Did Casey Anthony search Internet for 'how to make chloroform'?

By Adam Longo, Reporter
Last Updated: Wednesday, June 08, 2011

Originally published Wednesday, April 13, 2011


Chief Judge Belvin Perry could decide at any moment what scientific evidence will be allowed at Casey Anthony's upcoming trial.

But one important piece of evidence that has not come up at all during recent hearings were Google searches on "neck breaking," and "how to make chloroform" from the Anthony family's computer.

A chance meeting in Orlando helped uncover those details.

Within just days of Casey's first arrest in July 2008, her cell phone and laptop were handed over to the Orange County Sheriff's Office computer crime squad.

On the laptop was a cartoon drawing of a little girl starting at a teddy bear hanging from a noose, with the caption:

Why do people kill people, who kill people, to show people that to kill people is bad?

The image was in a folder on the desktop of Casey's computer, and was last saved on July 8, 2008 -- one week before her daughter, Caylee, was reported missing.

"In my opinion, this is a graphic caricature picture of something that may be related to Caylee on Casey Anthony's reported laptop during the date and time of interest when she was missing, and we were looking for her," said Orange County Deputy Sandra Cawn, with the computer crime squad, during a deposition in November 2010. "I merely found it interesting. That's all."

Cawn said she also found the term "chloroform," but not on Casey's laptop. That came later, when investigators seized the Anthony family's home computer, to which everyone in the house had access.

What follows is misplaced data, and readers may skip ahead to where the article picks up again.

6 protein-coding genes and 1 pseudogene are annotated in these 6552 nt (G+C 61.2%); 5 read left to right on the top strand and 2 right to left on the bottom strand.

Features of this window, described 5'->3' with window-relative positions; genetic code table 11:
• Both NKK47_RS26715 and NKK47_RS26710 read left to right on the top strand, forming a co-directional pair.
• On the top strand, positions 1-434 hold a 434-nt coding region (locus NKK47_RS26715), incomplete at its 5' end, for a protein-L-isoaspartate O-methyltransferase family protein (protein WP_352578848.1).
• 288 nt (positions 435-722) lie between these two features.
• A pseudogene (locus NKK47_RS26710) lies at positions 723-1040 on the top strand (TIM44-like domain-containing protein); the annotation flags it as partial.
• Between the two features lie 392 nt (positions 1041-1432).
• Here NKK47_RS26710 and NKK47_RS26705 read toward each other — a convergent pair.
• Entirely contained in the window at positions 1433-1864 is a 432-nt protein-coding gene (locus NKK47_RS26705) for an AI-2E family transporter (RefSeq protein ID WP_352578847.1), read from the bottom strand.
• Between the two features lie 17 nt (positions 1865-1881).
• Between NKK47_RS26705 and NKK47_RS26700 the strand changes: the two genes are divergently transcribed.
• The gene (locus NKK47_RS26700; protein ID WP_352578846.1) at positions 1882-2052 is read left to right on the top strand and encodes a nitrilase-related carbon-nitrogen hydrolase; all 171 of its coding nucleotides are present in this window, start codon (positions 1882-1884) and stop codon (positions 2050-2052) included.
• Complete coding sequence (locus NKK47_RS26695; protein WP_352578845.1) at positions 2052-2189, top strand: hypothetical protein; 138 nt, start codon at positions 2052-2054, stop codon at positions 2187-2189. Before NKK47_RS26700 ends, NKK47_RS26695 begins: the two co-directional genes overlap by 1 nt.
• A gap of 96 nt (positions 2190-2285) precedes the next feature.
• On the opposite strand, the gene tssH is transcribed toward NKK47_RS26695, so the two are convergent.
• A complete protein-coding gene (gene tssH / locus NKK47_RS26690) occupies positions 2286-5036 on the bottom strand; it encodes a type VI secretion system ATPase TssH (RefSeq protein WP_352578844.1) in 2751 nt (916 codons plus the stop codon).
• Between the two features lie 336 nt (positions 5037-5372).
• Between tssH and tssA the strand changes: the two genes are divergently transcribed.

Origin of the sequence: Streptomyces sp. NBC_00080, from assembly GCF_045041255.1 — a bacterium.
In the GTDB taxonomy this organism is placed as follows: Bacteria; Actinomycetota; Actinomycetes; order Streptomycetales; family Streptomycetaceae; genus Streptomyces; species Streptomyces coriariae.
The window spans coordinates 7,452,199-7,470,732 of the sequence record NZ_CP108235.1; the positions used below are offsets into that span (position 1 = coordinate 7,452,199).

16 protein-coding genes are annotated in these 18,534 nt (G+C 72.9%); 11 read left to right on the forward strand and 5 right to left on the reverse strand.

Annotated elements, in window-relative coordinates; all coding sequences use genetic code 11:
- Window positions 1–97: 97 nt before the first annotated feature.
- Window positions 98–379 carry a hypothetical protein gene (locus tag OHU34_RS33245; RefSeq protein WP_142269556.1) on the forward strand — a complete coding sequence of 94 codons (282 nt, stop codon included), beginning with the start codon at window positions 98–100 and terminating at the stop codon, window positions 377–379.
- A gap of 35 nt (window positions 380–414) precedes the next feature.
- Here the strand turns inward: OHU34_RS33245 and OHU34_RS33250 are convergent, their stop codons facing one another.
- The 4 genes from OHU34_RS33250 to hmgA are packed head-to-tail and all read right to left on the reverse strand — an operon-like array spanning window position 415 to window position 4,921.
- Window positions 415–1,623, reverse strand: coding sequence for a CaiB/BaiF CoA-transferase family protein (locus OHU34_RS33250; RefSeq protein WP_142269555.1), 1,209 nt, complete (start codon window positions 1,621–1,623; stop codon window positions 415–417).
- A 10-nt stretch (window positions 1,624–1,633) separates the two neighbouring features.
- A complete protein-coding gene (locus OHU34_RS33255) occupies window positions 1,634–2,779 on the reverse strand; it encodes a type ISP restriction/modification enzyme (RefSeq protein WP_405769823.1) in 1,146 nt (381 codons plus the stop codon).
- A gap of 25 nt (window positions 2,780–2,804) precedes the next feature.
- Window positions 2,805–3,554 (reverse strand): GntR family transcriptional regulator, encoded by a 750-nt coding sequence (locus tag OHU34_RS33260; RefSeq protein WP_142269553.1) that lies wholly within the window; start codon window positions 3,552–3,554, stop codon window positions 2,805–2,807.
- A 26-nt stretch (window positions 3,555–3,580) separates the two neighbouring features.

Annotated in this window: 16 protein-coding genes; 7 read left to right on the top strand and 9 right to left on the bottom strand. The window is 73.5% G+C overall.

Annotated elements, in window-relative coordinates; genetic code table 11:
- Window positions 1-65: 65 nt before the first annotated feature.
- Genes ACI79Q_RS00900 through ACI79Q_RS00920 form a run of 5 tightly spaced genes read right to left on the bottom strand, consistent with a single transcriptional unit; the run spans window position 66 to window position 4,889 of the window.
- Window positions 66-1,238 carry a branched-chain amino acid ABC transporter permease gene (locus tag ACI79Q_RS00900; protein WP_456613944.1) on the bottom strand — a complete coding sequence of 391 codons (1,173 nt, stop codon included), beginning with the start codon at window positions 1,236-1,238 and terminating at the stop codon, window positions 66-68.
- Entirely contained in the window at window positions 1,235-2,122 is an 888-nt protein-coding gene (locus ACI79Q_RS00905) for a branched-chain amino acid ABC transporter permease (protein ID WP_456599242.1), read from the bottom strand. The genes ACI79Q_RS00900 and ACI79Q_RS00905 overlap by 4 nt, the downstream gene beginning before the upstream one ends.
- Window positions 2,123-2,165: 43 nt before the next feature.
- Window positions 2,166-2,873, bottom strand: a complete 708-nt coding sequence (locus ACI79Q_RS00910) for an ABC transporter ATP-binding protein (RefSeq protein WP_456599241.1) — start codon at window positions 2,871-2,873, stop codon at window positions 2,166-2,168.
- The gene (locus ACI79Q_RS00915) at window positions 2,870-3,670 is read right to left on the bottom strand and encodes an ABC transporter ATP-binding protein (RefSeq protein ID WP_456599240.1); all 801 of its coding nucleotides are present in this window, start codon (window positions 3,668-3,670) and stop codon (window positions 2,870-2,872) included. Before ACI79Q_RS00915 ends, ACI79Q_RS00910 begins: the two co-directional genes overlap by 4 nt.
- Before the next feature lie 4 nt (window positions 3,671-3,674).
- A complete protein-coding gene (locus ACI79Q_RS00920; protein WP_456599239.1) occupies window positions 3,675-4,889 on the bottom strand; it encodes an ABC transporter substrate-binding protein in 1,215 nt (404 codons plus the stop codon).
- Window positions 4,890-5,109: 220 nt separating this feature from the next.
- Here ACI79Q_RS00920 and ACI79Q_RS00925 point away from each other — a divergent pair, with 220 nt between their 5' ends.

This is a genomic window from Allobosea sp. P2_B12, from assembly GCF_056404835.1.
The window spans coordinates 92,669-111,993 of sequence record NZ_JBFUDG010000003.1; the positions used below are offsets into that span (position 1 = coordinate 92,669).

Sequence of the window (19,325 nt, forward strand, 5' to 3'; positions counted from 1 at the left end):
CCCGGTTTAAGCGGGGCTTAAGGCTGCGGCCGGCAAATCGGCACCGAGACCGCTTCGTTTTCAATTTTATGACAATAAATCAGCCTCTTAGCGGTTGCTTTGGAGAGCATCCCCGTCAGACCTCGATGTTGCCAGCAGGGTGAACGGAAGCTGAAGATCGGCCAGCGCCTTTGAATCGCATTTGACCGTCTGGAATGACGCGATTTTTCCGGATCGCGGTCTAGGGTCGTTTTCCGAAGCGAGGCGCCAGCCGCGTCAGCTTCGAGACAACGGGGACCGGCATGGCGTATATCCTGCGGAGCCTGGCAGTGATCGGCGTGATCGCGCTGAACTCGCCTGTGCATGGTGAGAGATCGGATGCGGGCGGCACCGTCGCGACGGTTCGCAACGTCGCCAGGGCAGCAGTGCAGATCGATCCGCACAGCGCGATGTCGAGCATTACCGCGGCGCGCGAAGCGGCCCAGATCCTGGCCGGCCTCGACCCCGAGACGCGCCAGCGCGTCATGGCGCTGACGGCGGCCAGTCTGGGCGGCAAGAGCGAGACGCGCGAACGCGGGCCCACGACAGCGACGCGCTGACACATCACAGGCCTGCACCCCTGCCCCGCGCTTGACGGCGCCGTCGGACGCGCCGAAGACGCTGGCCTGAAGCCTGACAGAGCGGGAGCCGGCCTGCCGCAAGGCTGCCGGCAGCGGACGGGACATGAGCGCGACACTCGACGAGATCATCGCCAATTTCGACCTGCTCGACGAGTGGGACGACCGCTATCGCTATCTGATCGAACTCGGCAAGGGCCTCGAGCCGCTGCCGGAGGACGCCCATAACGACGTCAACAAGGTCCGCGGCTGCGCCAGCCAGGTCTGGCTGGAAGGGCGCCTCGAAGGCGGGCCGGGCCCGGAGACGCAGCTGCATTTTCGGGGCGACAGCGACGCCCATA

But Cawn and her supervisor, Sgt. Kevin Stenger, could not see anything besides that word, chloroform, and they needed help to find out more.

At a computer conference in Orlando in 2009, Stenger met John Dennis Bradley, a Canadian computer expert.

Bradley worked for three days, for free, to try and extract the information from the Anthonys' computer.

He finally cracked it at 3 a.m. on the Friday he was set to fly home.

"I found two results," Bradley told lawyers in his deposition. "One was for 'chloroform,' spelled 'c-h-l-o-r-o-f-o-r-m,' and that was dated March 17, 2008, at 14:43 p.m., 41 seconds. And there was one visit. And the second entry is for 'how to make chloroform,' and the same spelling on the 21st of March, 2008, at 3:16 p.m. and 30 seconds. One visit."

There was also a Google search on the same computer for the term "neck breaking," Bradley said.

But defense attorneys are expected to argue there is no proof it was Casey who searched for those terms.

One of Casey's ex-boyfriends posted a picture on his MySpace profile with the caption: "Win her over with Chloroform."

Could they argue that it was the ex-boyfriend behind those searches?

Judge Perry could exclude the computer searches from being introduced at trial -- if he also excludes the evidence of chloroform found in the trunk of Casey's car.